Herodotus

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Historian (c485 BC – c413? BC)

Herodotus of Halicarnassus was a historian and geographer of the 5th century BC. First named Father of History by Cicero, his title was preserved throughout the ages because he was the first to write a book on world history in a scientific manner, with impartiality, research and critique. He was the first to introduce the term Ἱστορία (History) as the science of knowing, giving it its modern meaning and the first who attempted to write down historical facts with accuracy, truth and honesty. Herodotus spent much of his life in Athens, where he formed a close friendship with Pericles, Sophocles and Protagoras and founded a colony together with the latter in Southern Italy.

His magnum opus Ἰστορίαι (Histories) is the founding book of history in the Western World. It has been divided into 9 tomes each named after each Muse. The first book contains a proemium on the foundation of the Persian Empire and its rivalries with Greece. The second book is about Kambysus’ rule in Africa. The third book concerns Darius’ enthronement and rise to power, the siege of Samos by the Persians and its procession to Greece. The fourth book contains Darius’ campaigns against Scythia, Libya, Thrace and Hellespontus. The fifth is exclusively about the Ionian revolution while the sixth chronicles the glorious events leading to the Battle of Marathon. The seventh book in the series continues from where the sixth book left with the Battle of Thermopylae and the Battle of Salamis. The last two books of the series end with Xerxes’ retreat and the epic Battle of Plataea.

Contrary to popular belief Herodotus did not limit himself to history. He wrote books on anthropology, ethnography, biology and most importantly medicine. Herodotus’ books are of special interest because they are the primary source of pre-Hippocratic medicine. They include elements of pathology, surgery, psychiatry, ophthalmology, orthopedics and hygiene. They also contain descriptions on anthropologic findings such as traditions and practices of various races.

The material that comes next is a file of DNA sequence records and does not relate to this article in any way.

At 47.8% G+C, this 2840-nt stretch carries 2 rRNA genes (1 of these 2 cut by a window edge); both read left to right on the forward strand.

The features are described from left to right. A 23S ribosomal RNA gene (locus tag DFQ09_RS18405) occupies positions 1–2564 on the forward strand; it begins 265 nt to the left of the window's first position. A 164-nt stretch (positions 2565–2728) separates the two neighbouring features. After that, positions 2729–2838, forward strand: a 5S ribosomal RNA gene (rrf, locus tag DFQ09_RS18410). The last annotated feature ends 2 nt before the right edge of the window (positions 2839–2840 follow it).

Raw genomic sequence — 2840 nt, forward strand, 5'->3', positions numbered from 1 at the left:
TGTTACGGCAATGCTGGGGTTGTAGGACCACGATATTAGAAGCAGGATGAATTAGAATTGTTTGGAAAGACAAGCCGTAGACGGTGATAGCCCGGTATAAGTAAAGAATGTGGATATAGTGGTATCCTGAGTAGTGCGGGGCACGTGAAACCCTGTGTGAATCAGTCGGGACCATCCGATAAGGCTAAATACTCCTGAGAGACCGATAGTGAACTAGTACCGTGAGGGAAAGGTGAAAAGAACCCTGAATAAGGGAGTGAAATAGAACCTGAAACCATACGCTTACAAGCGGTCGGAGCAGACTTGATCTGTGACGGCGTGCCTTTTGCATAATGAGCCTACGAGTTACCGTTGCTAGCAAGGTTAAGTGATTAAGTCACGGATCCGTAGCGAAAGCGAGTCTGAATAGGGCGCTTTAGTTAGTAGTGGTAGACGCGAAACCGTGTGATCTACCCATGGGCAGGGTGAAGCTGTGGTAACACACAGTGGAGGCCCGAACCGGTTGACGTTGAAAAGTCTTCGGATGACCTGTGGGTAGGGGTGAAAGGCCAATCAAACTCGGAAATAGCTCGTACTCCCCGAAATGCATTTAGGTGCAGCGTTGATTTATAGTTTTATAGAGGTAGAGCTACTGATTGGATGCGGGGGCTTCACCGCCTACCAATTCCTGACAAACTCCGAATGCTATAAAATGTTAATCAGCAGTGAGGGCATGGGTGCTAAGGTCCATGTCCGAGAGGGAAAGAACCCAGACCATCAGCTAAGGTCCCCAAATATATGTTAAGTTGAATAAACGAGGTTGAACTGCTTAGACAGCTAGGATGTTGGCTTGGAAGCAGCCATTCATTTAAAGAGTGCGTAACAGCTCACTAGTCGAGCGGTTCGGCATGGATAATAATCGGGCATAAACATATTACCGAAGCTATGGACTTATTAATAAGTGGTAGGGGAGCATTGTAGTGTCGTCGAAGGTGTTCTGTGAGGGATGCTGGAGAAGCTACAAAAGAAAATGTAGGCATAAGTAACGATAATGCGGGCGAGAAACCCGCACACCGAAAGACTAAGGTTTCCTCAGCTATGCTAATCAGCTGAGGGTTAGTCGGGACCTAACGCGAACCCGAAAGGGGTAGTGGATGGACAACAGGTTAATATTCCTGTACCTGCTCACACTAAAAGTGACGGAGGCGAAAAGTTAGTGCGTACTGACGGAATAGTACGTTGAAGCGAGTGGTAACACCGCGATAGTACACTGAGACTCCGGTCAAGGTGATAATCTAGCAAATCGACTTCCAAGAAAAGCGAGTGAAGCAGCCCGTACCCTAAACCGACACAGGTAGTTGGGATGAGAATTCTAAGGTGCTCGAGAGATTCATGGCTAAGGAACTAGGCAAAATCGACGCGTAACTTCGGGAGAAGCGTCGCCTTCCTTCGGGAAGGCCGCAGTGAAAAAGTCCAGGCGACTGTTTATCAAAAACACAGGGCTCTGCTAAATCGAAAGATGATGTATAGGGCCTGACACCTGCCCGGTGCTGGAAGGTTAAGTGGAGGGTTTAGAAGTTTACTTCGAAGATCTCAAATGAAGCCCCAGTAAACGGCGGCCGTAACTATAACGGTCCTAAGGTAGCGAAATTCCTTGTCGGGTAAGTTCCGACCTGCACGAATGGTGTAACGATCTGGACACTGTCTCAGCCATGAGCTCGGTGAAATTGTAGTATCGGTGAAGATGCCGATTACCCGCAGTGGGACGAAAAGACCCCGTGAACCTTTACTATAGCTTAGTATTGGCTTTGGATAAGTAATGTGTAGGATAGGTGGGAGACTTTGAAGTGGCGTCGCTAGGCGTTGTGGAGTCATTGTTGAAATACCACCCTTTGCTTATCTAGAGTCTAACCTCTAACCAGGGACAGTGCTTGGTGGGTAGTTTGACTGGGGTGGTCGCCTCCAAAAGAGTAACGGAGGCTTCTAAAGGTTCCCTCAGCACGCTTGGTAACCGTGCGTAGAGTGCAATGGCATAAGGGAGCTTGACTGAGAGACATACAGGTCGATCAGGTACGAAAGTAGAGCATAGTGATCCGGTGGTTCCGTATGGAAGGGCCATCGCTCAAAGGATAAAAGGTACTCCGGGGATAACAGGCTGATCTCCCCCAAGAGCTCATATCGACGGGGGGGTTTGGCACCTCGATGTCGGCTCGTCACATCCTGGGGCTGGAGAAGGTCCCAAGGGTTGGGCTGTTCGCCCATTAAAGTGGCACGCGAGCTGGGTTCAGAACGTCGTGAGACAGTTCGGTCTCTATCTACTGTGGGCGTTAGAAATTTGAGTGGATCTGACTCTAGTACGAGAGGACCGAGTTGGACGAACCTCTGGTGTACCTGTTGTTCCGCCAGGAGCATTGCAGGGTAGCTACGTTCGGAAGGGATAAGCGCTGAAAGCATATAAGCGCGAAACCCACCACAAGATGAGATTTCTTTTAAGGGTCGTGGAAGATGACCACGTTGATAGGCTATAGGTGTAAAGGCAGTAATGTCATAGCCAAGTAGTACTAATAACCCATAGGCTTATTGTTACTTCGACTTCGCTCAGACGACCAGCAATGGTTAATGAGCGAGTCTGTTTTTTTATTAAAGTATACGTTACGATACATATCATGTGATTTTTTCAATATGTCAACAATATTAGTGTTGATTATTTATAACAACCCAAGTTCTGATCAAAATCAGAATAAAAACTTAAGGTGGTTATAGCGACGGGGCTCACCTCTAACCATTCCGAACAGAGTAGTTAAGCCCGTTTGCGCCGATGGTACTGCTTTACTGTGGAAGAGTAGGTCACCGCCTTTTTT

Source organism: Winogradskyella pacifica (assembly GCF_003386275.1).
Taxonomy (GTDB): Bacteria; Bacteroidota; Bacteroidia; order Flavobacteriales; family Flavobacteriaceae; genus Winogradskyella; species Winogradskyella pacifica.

Herodotus’ works had tremendous influence worldwide even during antiquity. He did not simply document what happened; rather he proceeded in analysing, interpreting and explaining the historical facts using proofs he had gathered from meticulous research involving the city archives, oral accounts, older bibliography and personal investigations. For this reason they were free of mythological elements. He believed that behind every cause was the Divine, which was conceived by philosophers as the primordial principle of Anaximander.

Nevertheless, Herodotus was not objective and his writings contain a lot of historical errors, misconceptions and inaccuracies. This rose controversy among historians of later eras, most notably from Plutarch, who vehemently accused Herodotus for criticizing the Ionian revolution, the Thebans and the Corinthians, diminishing the Spartans’ contribution in the Persian Wars, disregarding Themistocles’ role in the Battle of Salamis, exaggerating the role of Athens and for being a “philobarbarian” by considering the Egyptians better than the Greeks. He even wrote a book entirely on Herodotus’ criticism called «Περὶ κακοηθείας Ἡροδότου». In spite of his flaws, however, he is regarded as a pioneer scientist as his contributions in history and anthropology are unique.

Bibliography

  1. “Herodotus”. Helios New Encyclopaedic Dictionary. Passas, I. Athens: 1946. Print.
  2. ΕΛΛΗΝΩΝ ΔΙΚΤΥΟ. ΗΡΟΔΟΤΟΣ. Hellinon.net. August 20, 2016. Web.
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Herodotus

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